One of the most common refrains used about the tax code is that it's so complicated that no one can use it. People who rail against it complain about it's length (there are over 2000 pages to it, after all), the odd way in which it's written and the fact you sometimes have to read multiple sections in multiple subsections to understand what's going on.
First, all of the above is true. However, let's ask a follow-up question: how many people actually have to see this complexity as part of their daily economic life? The answer is not many -- easily less than 5% of the total population. Let me spend the rest of this article explaining the last paragraph.
First, the tax code is organized as a hierarchy: it's largest "section" is title, followed by sub-title, then chapter, followed by sub-chapter, then part and sub-parts and finally sections and sub-sections. Here is how it looks conceptually.
For the purposes of most taxpayers, the most important divisions are the "sub-chapters," the vast majority of which no one will ever see. For example, do you own a bank or insurance company? How about a non-profit corporation or for-profit corporation? Any exposure to natural resources? Any international income, trusts, real-estate investment trusts or corporations used to eliminate taxes on shareholders? If you answered no to all of the above questions, then you don't need to know anything about the vast majority of the tax code.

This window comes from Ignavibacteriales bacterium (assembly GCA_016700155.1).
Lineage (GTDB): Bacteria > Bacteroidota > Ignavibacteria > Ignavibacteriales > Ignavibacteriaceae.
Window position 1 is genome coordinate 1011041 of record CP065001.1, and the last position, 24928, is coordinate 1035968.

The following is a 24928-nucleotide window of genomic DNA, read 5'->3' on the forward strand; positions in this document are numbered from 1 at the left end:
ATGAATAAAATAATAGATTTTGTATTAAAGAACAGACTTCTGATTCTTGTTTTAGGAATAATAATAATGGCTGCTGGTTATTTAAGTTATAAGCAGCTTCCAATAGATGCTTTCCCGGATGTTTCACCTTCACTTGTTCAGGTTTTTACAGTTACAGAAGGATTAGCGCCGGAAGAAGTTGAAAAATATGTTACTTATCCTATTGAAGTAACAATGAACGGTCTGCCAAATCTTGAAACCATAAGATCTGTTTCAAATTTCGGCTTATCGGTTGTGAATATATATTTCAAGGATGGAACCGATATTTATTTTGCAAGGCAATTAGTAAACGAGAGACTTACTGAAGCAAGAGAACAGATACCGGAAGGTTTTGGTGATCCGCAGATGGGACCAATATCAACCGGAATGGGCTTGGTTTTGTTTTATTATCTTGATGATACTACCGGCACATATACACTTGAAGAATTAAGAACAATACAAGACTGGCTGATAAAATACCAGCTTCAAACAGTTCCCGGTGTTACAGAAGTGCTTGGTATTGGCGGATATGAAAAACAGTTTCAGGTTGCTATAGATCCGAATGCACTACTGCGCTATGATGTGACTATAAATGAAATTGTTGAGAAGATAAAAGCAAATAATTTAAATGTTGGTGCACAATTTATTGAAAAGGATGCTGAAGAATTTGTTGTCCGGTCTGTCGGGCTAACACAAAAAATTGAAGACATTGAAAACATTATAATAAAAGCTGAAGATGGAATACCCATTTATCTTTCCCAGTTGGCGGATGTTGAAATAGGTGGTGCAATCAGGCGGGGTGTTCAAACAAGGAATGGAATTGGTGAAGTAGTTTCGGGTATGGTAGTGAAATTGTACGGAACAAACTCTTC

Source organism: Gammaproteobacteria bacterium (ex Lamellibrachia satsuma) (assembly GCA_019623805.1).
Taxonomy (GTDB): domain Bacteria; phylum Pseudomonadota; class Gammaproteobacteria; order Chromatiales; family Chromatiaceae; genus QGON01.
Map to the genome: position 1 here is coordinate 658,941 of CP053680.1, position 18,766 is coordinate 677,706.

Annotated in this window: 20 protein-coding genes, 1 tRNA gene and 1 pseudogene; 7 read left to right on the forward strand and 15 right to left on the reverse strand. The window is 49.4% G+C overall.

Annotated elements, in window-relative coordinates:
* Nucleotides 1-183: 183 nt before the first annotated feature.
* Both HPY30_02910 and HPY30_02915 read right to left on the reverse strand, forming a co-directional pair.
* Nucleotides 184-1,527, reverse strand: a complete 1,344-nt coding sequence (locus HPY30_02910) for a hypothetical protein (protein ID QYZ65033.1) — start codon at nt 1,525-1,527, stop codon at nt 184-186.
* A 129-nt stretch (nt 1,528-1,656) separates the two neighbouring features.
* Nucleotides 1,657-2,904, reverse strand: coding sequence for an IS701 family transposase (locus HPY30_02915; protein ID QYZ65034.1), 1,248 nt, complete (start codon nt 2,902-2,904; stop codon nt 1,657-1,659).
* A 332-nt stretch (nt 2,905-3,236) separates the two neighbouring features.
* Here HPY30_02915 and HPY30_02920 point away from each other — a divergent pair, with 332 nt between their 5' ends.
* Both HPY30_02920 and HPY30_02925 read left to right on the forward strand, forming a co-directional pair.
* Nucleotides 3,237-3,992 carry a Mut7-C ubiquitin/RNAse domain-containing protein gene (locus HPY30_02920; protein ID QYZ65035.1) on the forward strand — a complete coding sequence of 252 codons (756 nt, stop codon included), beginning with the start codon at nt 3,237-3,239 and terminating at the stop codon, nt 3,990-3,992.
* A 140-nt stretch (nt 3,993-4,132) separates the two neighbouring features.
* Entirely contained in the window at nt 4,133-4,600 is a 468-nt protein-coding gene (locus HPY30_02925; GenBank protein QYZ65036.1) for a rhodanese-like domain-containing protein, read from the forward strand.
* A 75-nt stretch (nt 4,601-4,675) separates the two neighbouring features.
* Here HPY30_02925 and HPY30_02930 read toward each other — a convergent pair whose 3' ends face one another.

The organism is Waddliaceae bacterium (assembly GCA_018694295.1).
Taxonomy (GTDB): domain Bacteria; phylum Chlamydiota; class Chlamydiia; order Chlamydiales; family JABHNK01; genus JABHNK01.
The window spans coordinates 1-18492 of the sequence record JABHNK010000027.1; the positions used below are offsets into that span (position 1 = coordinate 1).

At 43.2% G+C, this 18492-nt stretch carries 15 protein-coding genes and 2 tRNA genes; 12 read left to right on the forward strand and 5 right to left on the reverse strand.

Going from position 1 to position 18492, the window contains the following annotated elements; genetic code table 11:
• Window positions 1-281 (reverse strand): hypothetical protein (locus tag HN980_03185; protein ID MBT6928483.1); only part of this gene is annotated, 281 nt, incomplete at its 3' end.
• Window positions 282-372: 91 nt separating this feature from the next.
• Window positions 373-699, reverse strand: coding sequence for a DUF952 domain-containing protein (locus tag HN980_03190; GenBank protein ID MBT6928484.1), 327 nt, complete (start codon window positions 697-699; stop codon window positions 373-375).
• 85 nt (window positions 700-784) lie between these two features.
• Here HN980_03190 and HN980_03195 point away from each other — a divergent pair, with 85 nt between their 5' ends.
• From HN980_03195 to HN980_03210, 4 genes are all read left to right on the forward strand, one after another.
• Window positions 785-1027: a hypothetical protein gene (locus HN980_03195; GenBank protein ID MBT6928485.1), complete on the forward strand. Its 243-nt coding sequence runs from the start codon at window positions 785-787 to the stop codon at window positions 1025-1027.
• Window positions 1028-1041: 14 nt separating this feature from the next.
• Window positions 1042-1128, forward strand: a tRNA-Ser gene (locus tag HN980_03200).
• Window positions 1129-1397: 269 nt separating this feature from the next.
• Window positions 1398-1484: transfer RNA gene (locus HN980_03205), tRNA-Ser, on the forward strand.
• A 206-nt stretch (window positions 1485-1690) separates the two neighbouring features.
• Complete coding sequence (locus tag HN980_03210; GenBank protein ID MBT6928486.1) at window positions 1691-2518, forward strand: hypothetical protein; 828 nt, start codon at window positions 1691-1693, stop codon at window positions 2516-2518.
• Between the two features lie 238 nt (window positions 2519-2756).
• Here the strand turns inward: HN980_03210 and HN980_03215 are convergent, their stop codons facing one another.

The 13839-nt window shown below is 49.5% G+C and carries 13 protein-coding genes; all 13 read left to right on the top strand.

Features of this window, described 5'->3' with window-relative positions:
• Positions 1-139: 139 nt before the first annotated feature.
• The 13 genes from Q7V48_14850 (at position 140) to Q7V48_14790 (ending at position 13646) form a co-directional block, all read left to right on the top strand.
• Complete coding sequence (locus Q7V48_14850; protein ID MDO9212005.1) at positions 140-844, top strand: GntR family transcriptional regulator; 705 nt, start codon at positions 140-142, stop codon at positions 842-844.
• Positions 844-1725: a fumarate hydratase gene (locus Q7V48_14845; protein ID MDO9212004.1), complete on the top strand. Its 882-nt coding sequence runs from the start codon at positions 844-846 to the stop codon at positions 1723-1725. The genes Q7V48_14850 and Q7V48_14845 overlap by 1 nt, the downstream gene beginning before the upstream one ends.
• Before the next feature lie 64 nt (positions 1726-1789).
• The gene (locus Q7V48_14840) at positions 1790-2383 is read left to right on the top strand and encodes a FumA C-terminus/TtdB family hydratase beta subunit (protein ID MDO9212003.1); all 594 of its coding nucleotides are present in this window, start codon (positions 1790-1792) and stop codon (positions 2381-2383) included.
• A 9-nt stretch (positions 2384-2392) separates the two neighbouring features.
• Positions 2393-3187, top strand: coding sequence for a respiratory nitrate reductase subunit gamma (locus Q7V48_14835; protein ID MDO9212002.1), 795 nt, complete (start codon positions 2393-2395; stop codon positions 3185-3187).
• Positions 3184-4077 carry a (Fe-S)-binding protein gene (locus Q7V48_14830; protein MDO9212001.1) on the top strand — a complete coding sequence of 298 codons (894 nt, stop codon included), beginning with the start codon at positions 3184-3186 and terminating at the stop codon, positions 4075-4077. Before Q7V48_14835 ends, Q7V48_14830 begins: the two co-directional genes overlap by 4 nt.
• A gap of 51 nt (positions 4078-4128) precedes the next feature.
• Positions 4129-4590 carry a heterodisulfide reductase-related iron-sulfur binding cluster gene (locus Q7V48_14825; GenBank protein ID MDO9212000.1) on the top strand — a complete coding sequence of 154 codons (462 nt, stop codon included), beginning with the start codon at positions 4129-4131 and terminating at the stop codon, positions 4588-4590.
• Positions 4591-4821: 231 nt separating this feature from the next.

In fact, for most people, the only major sub-chapter they'll ever see is sub-chapter B, computation of taxable income. And here's the best part: if you use any of the major accounting packages to do you taxes (turbo tax etc...), you're already way ahead of the game as these packages are really good and work for the vast majority of people.
Now, when we look in detail at some of the other sub-chapters (estate and gifts, partnership tax, corporate tax, estates and trusts, and international tax) there are some complex issues. However, most of this complexity is the result of anti-avoidance provisions built into the law. These are rules that are put into place to plug previously exploited loopholes, a situation that fills the corporate tax code (sections 301-395), international tax code (sections 861-1000) and estate tax code (Subtitle B). And, if you're involved in these areas of the code in any way, you're already working with accountants and lawyers who specialize in this area of the law.
And finally, consider this: the reason why we spend time preparing taxes etc... is because the US has a self-reporting tax system -- that is, we tell the government what we make and the fear of audit keeps us in check. Do you really want the other system where the government is that much more aggressive?
So here's the real tax deal. Yes the tax code is over 2000 pages (and that doesn't include the accompanying Treasury Regulations which easily add over 20,000 more. I know because I've read the vast majority of them). However, over 95% of the US population will never see this complexity because it doesn't apply to them. Additionally, a primary reason for the complexity is that people have tried to get around the law with cute legal maneuvers (the vast majority of which wouldn't survive a substance over form challenge) requiring Congress to plug loopholes. This means these sections need to be in the code to prevent abusive practices.